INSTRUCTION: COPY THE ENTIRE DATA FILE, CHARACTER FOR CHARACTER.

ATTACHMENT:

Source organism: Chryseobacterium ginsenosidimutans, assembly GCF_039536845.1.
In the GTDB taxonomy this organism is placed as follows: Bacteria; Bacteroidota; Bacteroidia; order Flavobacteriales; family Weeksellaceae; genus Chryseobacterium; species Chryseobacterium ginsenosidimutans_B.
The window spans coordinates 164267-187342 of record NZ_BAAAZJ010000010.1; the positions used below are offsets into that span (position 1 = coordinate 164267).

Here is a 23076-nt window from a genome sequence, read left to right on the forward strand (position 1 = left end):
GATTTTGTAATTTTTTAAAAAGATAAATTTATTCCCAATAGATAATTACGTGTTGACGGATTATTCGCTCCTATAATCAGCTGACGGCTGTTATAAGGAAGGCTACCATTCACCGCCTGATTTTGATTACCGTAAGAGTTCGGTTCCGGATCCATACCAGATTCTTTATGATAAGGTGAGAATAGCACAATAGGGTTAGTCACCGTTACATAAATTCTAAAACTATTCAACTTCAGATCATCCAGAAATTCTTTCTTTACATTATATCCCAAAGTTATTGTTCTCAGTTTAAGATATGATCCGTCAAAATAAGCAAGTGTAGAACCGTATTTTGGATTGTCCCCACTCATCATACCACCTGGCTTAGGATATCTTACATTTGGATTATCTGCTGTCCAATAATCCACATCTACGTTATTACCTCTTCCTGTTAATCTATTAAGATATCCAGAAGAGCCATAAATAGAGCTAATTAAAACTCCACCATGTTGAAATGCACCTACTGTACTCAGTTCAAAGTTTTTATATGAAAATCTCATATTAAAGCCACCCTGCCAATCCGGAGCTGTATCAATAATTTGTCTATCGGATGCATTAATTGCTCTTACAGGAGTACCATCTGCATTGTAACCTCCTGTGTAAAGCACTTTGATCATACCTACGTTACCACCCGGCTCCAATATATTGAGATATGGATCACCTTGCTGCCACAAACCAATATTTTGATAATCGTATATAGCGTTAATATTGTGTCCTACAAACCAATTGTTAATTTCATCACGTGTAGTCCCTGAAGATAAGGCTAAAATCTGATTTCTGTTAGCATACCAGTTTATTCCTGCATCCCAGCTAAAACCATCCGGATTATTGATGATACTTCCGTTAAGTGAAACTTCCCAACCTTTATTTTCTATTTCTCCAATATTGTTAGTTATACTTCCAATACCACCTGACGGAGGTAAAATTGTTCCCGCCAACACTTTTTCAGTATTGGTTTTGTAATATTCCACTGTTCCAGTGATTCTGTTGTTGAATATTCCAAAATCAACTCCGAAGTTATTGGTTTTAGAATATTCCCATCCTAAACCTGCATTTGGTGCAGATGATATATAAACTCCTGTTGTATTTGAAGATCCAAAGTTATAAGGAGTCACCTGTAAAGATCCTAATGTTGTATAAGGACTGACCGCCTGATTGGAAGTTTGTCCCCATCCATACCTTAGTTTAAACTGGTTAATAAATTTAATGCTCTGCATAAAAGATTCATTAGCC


Source organism: Chryseobacterium ginsenosidimutans, assembly GCF_039536845.1.
In the GTDB taxonomy this organism is placed as follows: Bacteria; Bacteroidota; Bacteroidia; order Flavobacteriales; family Weeksellaceae; genus Chryseobacterium; species Chryseobacterium ginsenosidimutans_B.
The window spans coordinates 164267-187342 of record NZ_BAAAZJ010000010.1; the positions used below are offsets into that span (position 1 = coordinate 164267).

Here is a 23076-nt window from a genome sequence, read left to right on the forward strand (position 1 = left end):
GATTTTGTAATTTTTTAAAAAGATAAATTTATTCCCAATAGATAATTACGTGTTGACGGATTATTCGCTCCTATAATCAGCTGACGGCTGTTATAAGGAAGGCTACCATTCACCGCCTGATTTTGATTACCGTAAGAGTTCGGTTCCGGATCCATACCAGATTCTTTATGATAAGGTGAGAATAGCACAATAGGGTTAGTCACCGTTACATAAATTCTAAAACTATTCAACTTCAGATCATCCAGAAATTCTTTCTTTACATTATATCCCAAAGTTATTGTTCTCAGTTTAAGATATGATCCGTCAAAATAAGCAAGTGTAGAACCGTATTTTGGATTGTCCCCACTCATCATACCACCTGGCTTAGGATATCTTACATTTGGATTATCTGCTGTCCAATAATCCACATCTACGTTATTACCTCTTCCTGTTAATCTATTAAGATATCCAGAAGAGCCATAAATAGAGCTAATTAAAACTCCACCATGTTGAAATGCACCTACTGTACTCAGTTCAAAGTTTTTATATGAAAATCTCATATTAAAGCCACCCTGCCAATCCGGAGCTGTATCAATAATTTGTCTATCGGATGCATTAATTGCTCTTACAGGAGTACCATCTGCATTGTAACCTCCTGTGTAAAGCACTTTGATCATACCTACGTTACCACCCGGCTCCAATATATTGAGATATGGATCACCTTGCTGCCACAAACCAATATTTTGATAATCGTATATAGCGTTAATATTGTGTCCTACAAACCAATTGTTAATTTCATCACGTGTAGTCCCTGAAGATAAGGCTAAAATCTGATTTCTGTTAGCATACCAGTTTATTCCTGCATCCCAGCTAAAACCATCCGGATTATTGATGATACTTCCGTTAAGTGAAACTTCCCAACCTTTATTTTCTATTTCTCCAATATTGTTAGTTATACTTCCAATACCACCTGACGGAGGTAAAATTGTTCCCGCCAACACTTTTTCAGTATTGGTTTTGTAATATTCCACTGTTCCAGTGATTCTGTTGTTGAATATTCCAAAATCAACTCCGAAGTTATTGGTTTTAGAATATTCCCATCCTAAACCTGCATTTGGTGCAGATGATATATAAACTCCTGTTGTATTTGAAGATCCAAAGTTATAAGGAGTCACCTGTAAAGATCCTAATGTTGTATAAGGACTGACCGCCTGATTGGAAGTTTGTCCCCATCCATACCTTAGTTTAAACTGGTTAATAAATTTAATGCTCTGCATAAAAGATTCATTAGCC